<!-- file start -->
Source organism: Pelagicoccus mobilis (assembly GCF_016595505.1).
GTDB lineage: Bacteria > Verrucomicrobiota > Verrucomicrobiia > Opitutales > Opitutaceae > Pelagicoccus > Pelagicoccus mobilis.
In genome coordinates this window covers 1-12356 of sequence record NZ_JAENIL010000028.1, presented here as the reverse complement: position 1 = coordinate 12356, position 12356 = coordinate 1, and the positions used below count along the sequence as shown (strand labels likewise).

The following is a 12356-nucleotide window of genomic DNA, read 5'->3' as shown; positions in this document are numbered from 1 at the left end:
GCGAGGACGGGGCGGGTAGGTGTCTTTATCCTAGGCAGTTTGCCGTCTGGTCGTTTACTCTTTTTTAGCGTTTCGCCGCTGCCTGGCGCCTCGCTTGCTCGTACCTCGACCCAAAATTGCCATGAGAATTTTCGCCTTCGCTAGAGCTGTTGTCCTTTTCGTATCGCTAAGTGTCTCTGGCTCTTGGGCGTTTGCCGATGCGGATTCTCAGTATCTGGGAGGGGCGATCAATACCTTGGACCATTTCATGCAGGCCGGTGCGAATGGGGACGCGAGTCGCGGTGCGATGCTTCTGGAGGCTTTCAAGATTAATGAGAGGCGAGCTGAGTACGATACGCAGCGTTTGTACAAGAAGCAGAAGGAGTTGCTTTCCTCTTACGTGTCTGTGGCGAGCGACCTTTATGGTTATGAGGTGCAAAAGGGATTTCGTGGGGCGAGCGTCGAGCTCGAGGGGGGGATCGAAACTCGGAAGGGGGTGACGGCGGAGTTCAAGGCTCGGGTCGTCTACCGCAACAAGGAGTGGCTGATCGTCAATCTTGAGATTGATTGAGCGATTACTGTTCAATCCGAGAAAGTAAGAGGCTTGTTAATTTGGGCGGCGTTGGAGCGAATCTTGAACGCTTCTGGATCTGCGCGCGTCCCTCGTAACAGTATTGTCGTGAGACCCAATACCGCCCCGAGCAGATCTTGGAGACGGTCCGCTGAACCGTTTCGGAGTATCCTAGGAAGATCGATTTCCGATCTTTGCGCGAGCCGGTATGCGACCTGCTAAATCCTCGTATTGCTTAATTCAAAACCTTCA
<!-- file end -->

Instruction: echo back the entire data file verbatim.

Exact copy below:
Source organism: Pelagicoccus mobilis (assembly GCF_016595505.1).
GTDB lineage: Bacteria > Verrucomicrobiota > Verrucomicrobiia > Opitutales > Opitutaceae > Pelagicoccus > Pelagicoccus mobilis.
In genome coordinates this window covers 1-12356 of sequence record NZ_JAENIL010000028.1, presented here as the reverse complement: position 1 = coordinate 12356, position 12356 = coordinate 1, and the positions used below count along the sequence as shown (strand labels likewise).

The following is a 12356-nucleotide window of genomic DNA, read 5'->3' as shown; positions in this document are numbered from 1 at the left end:
GCGAGGACGGGGCGGGTAGGTGTCTTTATCCTAGGCAGTTTGCCGTCTGGTCGTTTACTCTTTTTTAGCGTTTCGCCGCTGCCTGGCGCCTCGCTTGCTCGTACCTCGACCCAAAATTGCCATGAGAATTTTCGCCTTCGCTAGAGCTGTTGTCCTTTTCGTATCGCTAAGTGTCTCTGGCTCTTGGGCGTTTGCCGATGCGGATTCTCAGTATCTGGGAGGGGCGATCAATACCTTGGACCATTTCATGCAGGCCGGTGCGAATGGGGACGCGAGTCGCGGTGCGATGCTTCTGGAGGCTTTCAAGATTAATGAGAGGCGAGCTGAGTACGATACGCAGCGTTTGTACAAGAAGCAGAAGGAGTTGCTTTCCTCTTACGTGTCTGTGGCGAGCGACCTTTATGGTTATGAGGTGCAAAAGGGATTTCGTGGGGCGAGCGTCGAGCTCGAGGGGGGGATCGAAACTCGGAAGGGGGTGACGGCGGAGTTCAAGGCTCGGGTCGTCTACCGCAACAAGGAGTGGCTGATCGTCAATCTTGAGATTGATTGAGCGATTACTGTTCAATCCGAGAAAGTAAGAGGCTTGTTAATTTGGGCGGCGTTGGAGCGAATCTTGAACGCTTCTGGATCTGCGCGCGTCCCTCGTAACAGTATTGTCGTGAGACCCAATACCGCCCCGAGCAGATCTTGGAGACGGTCCGCTGAACCGTTTCGGAGTATCCTAGGAAGATCGATTTCCGATCTTTGCGCGAGCCGGTATGCGACCTGCTAAATCCTCGTATTGCTTAATTCAAAACCTTCA